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Geneva show proceeds despite coronavirus scare
European coronavirus epicentre close to Italy-Swiss border overshadows Geneva show
26 Feb 2020
ORGANISERS of next week’s Geneva motor show have confirmed the event will go ahead, despite increasing numbers of coronavirus cases in Europe that threaten to disrupt proceedings and forced the Palexpo venue to postpone the International Exhibition of Inventions that was scheduled to follow the Swiss car extravaganza.
Coronavirus concerns caused cancellation of the Mobile World Congress that was supposed to take place in Barcelona this week as well as postponement of April’s Beijing motor show.
Palexpo confirmed overnight that the Geneva show will proceed, after organisers reassessed the situation following confirmation of Switzerland’s first coronavirus case by Swiss federal public health authorities.
“Based on the current situation, we have been advised that GIMS (Geneva International Motor Show) can open as planned,” it said.
The epicentre of the European outbreak is northern Italy, where 12 coronavirus-related deaths and close to 400 cases have been confirmed. Switzerland’s coronavirus infection appears to have originated in northern Italy, as have others in Austria, Croatia, France, Germany and Spain, as well as Algeria and Brazil.
GoAuto understands that the outbreak has led car-makers headquartered in Asia and North America to avoid sending representatives from outside Europe to the Geneva show, as well as finalising the decisions of brands that were on the fence as to whether they invited a contingent of Australian media to the Swiss event.
In addition, Reuters reports that the coronavirus outbreak had “already seen some high-profile executives cancel their attendance” and that brake manufacturer Brembo had pulled the pin on a planned media breakfast that was to be hosted by CEO Daniele Schillaci.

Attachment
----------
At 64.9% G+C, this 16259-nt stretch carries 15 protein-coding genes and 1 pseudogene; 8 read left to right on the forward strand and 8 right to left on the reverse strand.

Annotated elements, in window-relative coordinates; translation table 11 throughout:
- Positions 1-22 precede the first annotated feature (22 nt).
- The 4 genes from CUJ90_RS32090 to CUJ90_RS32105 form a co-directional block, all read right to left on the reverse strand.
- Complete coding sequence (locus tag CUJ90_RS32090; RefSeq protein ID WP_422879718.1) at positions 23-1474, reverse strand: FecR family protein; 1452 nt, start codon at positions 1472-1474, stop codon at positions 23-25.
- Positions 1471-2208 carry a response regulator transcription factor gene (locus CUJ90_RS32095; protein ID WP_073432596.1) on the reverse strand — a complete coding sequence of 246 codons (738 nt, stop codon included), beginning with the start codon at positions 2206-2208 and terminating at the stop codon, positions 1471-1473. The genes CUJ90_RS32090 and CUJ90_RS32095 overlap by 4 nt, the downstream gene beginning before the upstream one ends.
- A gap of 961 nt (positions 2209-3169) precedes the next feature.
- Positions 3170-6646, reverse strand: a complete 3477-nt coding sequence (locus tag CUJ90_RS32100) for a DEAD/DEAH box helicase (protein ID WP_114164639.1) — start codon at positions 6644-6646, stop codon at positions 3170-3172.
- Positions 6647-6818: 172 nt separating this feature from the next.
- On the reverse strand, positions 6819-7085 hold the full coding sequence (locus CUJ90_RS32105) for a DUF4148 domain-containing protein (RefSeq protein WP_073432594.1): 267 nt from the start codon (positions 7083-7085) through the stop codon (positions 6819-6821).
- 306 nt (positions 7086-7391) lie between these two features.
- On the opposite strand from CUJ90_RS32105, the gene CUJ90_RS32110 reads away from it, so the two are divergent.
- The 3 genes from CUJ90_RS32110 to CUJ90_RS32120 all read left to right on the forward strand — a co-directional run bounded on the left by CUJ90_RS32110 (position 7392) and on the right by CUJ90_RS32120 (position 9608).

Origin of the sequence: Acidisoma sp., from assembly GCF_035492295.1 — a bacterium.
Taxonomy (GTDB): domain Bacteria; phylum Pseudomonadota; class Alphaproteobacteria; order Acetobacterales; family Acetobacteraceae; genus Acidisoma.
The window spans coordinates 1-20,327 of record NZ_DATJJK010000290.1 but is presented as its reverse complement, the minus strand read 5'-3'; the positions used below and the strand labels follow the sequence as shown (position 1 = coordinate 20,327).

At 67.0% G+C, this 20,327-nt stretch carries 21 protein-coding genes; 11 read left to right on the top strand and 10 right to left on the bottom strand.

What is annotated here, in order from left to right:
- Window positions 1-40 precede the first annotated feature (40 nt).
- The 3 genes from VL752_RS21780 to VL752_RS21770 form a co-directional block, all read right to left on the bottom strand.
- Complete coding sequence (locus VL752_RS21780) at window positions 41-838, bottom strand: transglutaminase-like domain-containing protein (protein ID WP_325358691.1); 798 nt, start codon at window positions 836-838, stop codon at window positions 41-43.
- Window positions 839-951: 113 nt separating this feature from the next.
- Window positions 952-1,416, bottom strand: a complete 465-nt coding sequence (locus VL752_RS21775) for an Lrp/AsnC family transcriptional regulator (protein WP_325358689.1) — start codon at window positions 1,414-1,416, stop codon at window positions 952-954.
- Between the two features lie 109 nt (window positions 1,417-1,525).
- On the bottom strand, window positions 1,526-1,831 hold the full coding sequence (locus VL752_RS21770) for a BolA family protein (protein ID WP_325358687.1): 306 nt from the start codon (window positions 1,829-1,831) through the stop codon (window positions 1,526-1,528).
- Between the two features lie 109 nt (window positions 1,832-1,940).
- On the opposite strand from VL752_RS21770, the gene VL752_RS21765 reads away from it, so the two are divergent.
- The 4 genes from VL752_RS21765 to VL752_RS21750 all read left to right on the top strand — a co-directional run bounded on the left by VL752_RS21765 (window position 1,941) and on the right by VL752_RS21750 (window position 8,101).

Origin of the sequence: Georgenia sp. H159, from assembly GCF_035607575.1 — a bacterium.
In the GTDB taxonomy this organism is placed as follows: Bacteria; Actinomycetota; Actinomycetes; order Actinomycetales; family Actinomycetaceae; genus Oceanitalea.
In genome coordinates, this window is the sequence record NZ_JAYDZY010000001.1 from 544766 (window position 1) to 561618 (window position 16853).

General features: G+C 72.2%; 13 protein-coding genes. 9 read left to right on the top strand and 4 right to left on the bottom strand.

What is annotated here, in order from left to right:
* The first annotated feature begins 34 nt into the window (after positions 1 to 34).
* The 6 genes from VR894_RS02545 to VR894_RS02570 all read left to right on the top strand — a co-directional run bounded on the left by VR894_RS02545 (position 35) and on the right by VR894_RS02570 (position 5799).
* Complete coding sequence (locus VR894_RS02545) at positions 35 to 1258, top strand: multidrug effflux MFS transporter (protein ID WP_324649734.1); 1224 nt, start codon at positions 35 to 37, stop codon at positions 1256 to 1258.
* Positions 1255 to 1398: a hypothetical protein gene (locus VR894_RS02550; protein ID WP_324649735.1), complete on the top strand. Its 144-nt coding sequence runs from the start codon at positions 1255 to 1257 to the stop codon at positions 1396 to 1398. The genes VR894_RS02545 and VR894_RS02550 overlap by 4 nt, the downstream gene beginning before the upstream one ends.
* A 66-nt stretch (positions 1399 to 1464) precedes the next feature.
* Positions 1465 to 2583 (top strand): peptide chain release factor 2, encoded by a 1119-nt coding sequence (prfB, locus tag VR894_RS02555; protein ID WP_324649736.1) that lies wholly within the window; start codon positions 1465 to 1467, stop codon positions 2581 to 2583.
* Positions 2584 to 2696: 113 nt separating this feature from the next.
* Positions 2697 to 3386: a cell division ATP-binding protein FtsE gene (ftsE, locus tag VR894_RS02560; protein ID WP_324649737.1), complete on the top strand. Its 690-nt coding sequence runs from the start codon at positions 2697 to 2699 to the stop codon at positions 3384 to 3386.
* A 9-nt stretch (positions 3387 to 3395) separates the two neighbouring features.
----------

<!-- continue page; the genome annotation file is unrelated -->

Outside the Geneva show, GoAuto understands that at least one overseas trip for Australian automotive media has been kyboshed by a car-maker’s corporate-level travel restrictions.
An employee of Turin-based design house Italdesign-Giugiaro is reportedly among those infected, leading the company to close both its facilities in the city. Both have since been reopened.
Fiat Chrysler Automobiles (FCA) has reportedly restricted access to its European sites, none of which are in the worst affected regions of northern Italy, comprising Lombardia that borders Switzerland and Veneto on the nation’s north-eastern coast and bordering Austria.
FCA has claimed business as usual for its Italian factories, with another plant in Serbia to resume production this week following coronavirus-related constraints of component supplies out of China.
If the situation in Italy escalates in coming days, it could lead to the nation’s car-makers pulling out of the Geneva show at the last minute and trigger a domino effect of cancellations.
Palexpo, which is adjacent to the international airport, issued a statement this week outlining the measures it has taken to mitigate coronavirus risk.
These include increased cleaning and disinfection of catering areas, handrails, toilets, entrances, touchscreens and other surfaces plus awareness-raising through signage and staff training.
Palexpo is also developing a flexible action plan to prevent and deal with potential on-site infections and is encouraging exhibitors to “ensure that their staff pass the necessary checks and do not show any symptoms of infection in the 14 days prior to their arrival in Switzerland”.
At the time of writing, the Australian government’s Smart Traveller website had no coronavirus alert for Switzerland, but did for the outbreak regions of northern Italy.
“Due to a heightened risk of sustained local transmission of coronavirus (COVID-19) in parts of northern Italy, we now advise you to exercise a high degree of caution in the regions of Lombardia and Veneto,” the advisory note said.
“We continue to advise you to exercise normal safety precautions in the rest of Italy. Italy has confirmed cases of COVID-19, including deaths. There are measures in place to limit movement in northern Italy, and some public facilities are closed.”
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